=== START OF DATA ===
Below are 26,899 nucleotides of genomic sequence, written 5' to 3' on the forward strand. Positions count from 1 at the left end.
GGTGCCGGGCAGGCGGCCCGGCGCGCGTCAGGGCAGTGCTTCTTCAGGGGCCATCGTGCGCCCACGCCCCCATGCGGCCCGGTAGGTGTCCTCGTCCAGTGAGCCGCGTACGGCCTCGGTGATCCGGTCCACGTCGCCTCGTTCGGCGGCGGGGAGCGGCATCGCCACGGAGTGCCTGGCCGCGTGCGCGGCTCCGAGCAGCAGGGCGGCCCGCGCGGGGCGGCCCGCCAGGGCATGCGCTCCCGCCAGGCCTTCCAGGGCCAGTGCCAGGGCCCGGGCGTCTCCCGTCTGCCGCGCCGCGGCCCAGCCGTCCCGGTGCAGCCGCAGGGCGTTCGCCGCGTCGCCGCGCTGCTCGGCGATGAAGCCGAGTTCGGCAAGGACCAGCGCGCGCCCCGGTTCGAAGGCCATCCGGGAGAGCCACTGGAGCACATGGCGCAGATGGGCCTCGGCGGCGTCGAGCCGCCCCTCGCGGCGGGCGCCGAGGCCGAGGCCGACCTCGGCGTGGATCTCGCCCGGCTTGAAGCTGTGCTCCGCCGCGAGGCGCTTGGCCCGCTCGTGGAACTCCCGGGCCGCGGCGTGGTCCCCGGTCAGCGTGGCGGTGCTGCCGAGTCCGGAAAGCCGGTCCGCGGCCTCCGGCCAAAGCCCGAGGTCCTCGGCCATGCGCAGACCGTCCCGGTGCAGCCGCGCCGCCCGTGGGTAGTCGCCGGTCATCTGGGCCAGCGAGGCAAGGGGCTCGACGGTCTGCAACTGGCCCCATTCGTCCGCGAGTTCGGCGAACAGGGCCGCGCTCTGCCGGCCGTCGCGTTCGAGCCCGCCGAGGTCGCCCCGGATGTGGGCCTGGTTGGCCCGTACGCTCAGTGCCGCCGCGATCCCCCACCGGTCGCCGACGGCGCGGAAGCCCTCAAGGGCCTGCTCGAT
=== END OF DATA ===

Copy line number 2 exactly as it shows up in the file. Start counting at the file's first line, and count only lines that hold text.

GGTGCCGGGCAGGCGGCCCGGCGCGCGTCAGGGCAGTGCTTCTTCAGGGGCCATCGTGCGCCCACGCCCCCATGCGGCCCGGTAGGTGTCCTCGTCCAGTGAGCCGCGTACGGCCTCGGTGATCCGGTCCACGTCGCCTCGTTCGGCGGCGGGGAGCGGCATCGCCACGGAGTGCCTGGCCGCGTGCGCGGCTCCGAGCAGCAGGGCGGCCCGCGCGGGGCGGCCCGCCAGGGCATGCGCTCCCGCCAGGCCTTCCAGGGCCAGTGCCAGGGCCCGGGCGTCTCCCGTCTGCCGCGCCGCGGCCCAGCCGTCCCGGTGCAGCCGCAGGGCGTTCGCCGCGTCGCCGCGCTGCTCGGCGATGAAGCCGAGTTCGGCAAGGACCAGCGCGCGCCCCGGTTCGAAGGCCATCCGGGAGAGCCACTGGAGCACATGGCGCAGATGGGCCTCGGCGGCGTCGAGCCGCCCCTCGCGGCGGGCGCCGAGGCCGAGGCCGACCTCGGCGTGGATCTCGCCCGGCTTGAAGCTGTGCTCCGCCGCGAGGCGCTTGGCCCGCTCGTGGAACTCCCGGGCCGCGGCGTGGTCCCCGGTCAGCGTGGCGGTGCTGCCGAGTCCGGAAAGCCGGTCCGCGGCCTCCGGCCAAAGCCCGAGGTCCTCGGCCATGCGCAGACCGTCCCGGTGCAGCCGCGCCGCCCGTGGGTAGTCGCCGGTCATCTGGGCCAGCGAGGCAAGGGGCTCGACGGTCTGCAACTGGCCCCATTCGTCCGCGAGTTCGGCGAACAGGGCCGCGCTCTGCCGGCCGTCGCGTTCGAGCCCGCCGAGGTCGCCCCGGATGTGGGCCTGGTTGGCCCGTACGCTCAGTGCCGCCGCGATCCCCCACCGGTCGCCGACGGCGCGGAAGCCCTCAAGGGCCTGCTCGAT